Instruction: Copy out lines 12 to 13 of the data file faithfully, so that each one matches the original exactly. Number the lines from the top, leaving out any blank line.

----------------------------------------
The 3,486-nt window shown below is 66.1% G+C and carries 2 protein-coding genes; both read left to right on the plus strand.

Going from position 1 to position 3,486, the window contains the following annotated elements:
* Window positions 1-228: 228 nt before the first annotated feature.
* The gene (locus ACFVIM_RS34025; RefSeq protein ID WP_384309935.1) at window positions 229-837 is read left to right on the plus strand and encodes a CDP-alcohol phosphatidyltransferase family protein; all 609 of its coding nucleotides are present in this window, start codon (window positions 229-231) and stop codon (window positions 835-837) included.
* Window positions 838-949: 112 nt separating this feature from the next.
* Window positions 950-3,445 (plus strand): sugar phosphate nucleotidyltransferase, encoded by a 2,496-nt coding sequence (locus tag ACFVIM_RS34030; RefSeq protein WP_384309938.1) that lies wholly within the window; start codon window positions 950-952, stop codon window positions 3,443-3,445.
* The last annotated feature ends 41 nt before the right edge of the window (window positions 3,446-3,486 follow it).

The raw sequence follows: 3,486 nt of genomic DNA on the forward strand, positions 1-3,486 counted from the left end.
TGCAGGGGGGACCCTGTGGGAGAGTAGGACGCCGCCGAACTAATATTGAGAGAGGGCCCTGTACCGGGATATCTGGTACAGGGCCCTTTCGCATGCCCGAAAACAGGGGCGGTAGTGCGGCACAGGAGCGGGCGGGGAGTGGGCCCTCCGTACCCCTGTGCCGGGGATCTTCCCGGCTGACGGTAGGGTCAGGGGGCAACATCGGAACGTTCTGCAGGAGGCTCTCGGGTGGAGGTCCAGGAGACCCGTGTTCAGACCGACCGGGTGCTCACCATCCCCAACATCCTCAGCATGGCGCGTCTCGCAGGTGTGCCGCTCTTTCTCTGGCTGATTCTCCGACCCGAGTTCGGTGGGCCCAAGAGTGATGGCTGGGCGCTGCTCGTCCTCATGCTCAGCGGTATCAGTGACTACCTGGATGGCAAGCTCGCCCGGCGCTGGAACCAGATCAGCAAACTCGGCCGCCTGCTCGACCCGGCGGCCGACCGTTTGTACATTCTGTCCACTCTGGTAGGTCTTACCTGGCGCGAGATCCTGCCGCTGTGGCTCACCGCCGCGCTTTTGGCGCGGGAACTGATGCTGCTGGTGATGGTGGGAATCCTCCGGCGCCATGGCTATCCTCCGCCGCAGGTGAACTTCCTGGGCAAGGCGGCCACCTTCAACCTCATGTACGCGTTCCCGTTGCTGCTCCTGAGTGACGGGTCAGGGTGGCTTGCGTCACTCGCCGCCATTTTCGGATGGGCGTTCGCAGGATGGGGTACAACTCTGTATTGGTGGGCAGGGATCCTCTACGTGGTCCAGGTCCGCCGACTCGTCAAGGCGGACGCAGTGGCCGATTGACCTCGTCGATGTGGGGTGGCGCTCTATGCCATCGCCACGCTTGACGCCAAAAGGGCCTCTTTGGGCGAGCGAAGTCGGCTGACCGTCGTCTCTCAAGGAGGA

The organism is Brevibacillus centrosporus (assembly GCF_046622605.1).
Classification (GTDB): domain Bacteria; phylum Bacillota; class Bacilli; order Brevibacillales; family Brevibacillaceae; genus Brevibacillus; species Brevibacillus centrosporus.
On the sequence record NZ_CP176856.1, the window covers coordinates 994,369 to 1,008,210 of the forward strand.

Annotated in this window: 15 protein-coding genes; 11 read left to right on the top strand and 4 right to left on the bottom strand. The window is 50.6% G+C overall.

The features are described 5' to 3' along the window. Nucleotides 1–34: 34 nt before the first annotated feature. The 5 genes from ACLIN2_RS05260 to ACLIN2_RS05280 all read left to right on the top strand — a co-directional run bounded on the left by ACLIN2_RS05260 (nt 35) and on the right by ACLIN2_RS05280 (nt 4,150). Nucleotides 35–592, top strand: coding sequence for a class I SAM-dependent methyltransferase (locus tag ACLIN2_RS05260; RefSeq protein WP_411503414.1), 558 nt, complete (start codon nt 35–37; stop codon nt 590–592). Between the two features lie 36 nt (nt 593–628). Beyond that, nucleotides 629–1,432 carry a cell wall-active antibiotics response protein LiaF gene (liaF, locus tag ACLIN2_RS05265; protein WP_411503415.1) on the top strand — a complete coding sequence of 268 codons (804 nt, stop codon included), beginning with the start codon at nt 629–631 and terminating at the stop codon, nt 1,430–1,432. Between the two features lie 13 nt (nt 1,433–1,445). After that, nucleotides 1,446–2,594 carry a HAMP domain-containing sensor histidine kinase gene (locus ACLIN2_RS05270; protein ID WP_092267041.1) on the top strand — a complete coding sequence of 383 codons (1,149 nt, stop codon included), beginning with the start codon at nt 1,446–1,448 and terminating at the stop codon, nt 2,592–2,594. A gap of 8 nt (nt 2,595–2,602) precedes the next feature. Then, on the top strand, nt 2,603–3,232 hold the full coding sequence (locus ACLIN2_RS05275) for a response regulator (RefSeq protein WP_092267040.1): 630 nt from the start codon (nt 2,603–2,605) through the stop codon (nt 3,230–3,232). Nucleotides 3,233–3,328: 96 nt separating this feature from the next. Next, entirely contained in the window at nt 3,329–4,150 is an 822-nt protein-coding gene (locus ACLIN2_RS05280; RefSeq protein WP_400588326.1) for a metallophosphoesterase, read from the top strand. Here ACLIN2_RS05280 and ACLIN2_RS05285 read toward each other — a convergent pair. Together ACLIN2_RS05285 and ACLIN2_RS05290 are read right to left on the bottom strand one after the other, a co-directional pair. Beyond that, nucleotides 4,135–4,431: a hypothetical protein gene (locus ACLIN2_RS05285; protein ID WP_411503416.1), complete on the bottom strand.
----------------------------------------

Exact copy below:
On the sequence record NZ_CP176856.1, the window covers coordinates 994,369 to 1,008,210 of the forward strand.

Annotated in this window: 15 protein-coding genes; 11 read left to right on the top strand and 4 right to left on the bottom strand. The window is 50.6% G+C overall.